The non-alcoholic beverages falls in the category under the FDA and the government plays a role within the operation of manufacturing these products. In terms of regulations, the government has the power to set potential fines for the companies that did not meet their standard law requirement. The company has monitored the regulations and politics in each country to maintain and protect their brand image by assigning the risks. Such regulations are made by governments such as the debates in India in 1990’s focused on banning and selling Coca Cola and Pepsi at government schools, universities and college and hospitals. The changes in laws and regulations, such as accounting standards, taxation requirements and environmental laws and foreign jurisdictions might affect the book of the company as well as their entry in foreign country.
The Coca Cola Company (2006-2011) stated that they are the largest beverages company, serving 1.6 billion people globally in 200 countries. The company has large scale of distribution channels and operation centres in all over the world. Industry analysis of S&P stated that economic improvement in international markets helps to enhance the stability of the multinational companies. The non-alcoholic beverage industry has high sales in countries outside the U.S. According to the Standard and Poor's Industry surveys, "For major soft drink companies, there has been economic improvement in many major international markets, such as Japan, Brazil, and Germany." These markets will continue to play a major role in the success and stable growth for a majority of the non-alcoholic beverage industry. There is a low growth in the market for carbonated drinks, especially in Coca Cola’s main market, North America. The market growth recorded at only 1% in 2004 for North America.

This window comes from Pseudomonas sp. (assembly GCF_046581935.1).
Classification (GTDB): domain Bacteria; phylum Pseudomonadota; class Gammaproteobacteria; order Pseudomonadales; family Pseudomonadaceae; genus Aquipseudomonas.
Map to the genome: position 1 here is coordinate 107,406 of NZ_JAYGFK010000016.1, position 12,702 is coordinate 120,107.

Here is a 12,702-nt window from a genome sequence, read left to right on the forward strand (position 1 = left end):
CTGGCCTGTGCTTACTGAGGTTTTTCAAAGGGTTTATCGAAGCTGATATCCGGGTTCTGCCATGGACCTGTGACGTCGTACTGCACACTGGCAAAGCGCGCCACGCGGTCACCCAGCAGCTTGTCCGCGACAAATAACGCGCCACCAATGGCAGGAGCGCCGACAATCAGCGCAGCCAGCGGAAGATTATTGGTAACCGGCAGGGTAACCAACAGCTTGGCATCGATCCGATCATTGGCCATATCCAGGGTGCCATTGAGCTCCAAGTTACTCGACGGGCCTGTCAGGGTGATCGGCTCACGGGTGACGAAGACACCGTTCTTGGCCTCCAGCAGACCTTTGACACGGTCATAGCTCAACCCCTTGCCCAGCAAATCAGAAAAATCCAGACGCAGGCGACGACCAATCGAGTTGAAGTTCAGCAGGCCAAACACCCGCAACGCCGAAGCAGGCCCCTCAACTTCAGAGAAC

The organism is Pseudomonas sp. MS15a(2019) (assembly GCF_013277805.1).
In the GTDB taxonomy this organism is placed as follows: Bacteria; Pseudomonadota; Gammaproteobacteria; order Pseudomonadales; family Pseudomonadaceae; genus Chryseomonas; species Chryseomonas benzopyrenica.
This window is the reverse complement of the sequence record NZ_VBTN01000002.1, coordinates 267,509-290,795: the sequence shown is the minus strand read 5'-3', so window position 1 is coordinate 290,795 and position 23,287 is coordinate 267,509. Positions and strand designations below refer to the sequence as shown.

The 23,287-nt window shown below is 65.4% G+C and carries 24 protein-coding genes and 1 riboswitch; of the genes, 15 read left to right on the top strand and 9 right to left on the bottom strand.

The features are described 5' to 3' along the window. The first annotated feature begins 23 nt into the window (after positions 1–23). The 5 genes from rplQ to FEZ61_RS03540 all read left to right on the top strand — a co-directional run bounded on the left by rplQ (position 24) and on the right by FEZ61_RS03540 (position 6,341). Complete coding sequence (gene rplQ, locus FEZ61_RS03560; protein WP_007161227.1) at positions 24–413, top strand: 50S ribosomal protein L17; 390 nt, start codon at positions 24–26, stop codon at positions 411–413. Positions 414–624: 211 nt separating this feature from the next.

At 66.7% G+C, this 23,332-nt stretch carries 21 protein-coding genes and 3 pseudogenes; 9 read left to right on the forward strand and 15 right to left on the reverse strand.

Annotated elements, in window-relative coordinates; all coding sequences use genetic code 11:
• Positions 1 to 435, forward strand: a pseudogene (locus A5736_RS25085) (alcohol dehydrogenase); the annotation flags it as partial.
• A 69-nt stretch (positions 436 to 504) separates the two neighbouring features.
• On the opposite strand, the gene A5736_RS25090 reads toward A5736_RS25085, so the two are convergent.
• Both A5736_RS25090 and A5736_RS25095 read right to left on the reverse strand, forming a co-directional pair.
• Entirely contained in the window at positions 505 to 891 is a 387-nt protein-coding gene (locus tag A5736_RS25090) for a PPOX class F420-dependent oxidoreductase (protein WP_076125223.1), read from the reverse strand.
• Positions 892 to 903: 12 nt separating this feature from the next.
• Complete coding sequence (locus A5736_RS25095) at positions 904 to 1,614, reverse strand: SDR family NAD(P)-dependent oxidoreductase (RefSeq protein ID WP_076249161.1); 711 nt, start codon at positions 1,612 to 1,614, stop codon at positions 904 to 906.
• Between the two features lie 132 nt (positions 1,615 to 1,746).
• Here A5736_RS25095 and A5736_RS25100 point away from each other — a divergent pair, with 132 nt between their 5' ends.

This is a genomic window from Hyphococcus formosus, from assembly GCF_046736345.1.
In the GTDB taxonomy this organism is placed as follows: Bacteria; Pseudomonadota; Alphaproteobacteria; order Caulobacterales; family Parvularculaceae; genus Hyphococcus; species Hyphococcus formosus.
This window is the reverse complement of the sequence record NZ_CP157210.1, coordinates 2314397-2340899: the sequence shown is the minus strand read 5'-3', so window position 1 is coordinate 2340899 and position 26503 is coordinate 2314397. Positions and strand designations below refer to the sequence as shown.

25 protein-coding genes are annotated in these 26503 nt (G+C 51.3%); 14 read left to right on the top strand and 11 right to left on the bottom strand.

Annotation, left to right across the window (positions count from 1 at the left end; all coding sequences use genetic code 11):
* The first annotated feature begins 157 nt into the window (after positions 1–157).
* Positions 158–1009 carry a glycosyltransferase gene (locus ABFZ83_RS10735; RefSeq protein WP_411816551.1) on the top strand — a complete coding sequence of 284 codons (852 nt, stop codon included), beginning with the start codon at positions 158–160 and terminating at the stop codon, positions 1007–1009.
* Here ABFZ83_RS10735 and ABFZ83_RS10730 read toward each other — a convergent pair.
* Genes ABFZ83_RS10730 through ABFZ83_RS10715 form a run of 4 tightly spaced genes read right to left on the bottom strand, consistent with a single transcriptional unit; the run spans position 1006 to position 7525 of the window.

Consumers from the ages of 37 to 55 are also increasingly concerned with nutrition. Since many are...